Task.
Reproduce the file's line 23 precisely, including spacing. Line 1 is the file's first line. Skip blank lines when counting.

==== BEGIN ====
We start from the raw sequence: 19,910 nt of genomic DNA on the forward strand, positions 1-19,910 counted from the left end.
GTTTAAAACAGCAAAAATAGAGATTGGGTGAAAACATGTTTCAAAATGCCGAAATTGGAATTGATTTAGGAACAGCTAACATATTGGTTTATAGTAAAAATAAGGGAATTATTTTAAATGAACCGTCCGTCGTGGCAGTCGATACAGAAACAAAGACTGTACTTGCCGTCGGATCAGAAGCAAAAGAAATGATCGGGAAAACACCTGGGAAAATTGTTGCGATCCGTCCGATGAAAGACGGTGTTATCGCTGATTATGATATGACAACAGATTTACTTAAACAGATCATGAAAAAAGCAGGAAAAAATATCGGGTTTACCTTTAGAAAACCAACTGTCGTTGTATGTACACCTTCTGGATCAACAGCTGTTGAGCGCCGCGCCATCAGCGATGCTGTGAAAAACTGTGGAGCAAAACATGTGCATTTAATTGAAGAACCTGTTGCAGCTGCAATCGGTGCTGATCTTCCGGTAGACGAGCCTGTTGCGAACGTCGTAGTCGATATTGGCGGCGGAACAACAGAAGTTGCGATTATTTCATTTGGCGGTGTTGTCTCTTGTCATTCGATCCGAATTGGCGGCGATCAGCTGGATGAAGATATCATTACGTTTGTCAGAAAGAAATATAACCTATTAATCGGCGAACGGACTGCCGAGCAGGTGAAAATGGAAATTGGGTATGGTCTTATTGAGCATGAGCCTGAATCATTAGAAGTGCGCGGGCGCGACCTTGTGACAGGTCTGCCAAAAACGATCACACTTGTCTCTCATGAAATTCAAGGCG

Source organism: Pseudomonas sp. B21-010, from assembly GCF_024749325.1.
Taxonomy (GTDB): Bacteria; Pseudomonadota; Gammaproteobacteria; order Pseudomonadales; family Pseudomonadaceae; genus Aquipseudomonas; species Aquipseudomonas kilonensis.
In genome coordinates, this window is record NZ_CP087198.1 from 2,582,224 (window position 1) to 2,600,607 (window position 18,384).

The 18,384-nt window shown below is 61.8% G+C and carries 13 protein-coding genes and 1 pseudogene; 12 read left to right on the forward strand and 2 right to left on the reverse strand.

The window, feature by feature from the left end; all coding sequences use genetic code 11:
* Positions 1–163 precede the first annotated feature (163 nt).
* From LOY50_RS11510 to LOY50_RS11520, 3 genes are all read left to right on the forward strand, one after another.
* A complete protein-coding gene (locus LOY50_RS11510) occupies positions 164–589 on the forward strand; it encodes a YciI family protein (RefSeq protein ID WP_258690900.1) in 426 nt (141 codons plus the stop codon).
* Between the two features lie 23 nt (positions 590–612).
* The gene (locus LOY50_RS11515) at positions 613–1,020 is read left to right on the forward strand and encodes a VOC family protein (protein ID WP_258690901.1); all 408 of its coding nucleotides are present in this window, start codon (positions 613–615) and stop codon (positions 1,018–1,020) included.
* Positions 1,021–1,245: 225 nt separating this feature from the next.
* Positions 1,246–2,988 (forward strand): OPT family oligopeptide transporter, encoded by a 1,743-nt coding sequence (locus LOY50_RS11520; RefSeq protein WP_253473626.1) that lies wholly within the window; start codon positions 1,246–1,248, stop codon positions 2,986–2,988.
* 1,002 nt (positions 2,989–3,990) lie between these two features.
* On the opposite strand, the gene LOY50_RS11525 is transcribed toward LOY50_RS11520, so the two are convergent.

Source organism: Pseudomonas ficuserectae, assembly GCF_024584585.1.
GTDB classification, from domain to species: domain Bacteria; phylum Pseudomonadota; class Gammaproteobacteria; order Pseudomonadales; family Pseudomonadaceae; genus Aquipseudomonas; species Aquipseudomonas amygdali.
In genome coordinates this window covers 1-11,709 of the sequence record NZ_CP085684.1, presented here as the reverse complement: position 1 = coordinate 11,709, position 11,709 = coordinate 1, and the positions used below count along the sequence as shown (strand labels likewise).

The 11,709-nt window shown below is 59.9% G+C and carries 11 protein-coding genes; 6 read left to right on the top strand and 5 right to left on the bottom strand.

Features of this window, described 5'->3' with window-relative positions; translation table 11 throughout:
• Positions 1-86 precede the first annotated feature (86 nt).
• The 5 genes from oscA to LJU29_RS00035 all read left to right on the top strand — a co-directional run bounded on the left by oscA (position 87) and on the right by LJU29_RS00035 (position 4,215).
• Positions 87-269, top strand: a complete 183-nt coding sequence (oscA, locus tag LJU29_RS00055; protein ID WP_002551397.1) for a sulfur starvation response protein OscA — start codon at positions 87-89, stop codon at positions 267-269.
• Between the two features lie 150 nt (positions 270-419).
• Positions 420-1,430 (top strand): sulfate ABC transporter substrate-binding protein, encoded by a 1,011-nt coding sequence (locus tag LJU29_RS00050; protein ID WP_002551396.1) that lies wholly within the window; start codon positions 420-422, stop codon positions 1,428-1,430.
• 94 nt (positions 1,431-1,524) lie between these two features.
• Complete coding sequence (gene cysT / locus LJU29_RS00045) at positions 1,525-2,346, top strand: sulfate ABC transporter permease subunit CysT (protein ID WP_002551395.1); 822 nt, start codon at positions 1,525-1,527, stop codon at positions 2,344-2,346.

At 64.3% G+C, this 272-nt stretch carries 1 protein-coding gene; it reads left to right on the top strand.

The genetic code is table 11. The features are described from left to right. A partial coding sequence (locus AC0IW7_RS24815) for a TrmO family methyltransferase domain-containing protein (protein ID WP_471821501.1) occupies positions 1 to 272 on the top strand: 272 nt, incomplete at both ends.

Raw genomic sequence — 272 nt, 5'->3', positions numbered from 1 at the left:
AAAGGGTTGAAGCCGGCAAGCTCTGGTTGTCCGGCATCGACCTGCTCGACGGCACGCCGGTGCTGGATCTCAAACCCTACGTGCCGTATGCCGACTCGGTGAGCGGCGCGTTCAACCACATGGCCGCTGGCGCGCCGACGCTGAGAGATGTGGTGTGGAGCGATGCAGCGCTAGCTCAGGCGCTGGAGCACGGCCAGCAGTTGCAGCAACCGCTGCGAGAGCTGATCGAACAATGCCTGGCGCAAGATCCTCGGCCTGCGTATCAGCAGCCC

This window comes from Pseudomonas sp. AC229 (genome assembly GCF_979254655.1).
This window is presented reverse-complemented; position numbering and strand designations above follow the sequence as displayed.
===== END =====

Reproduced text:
• The 5 genes from oscA to LJU29_RS00035 all read left to right on the top strand — a co-directional run bounded on the left by oscA (position 87) and on the right by LJU29_RS00035 (position 4,215).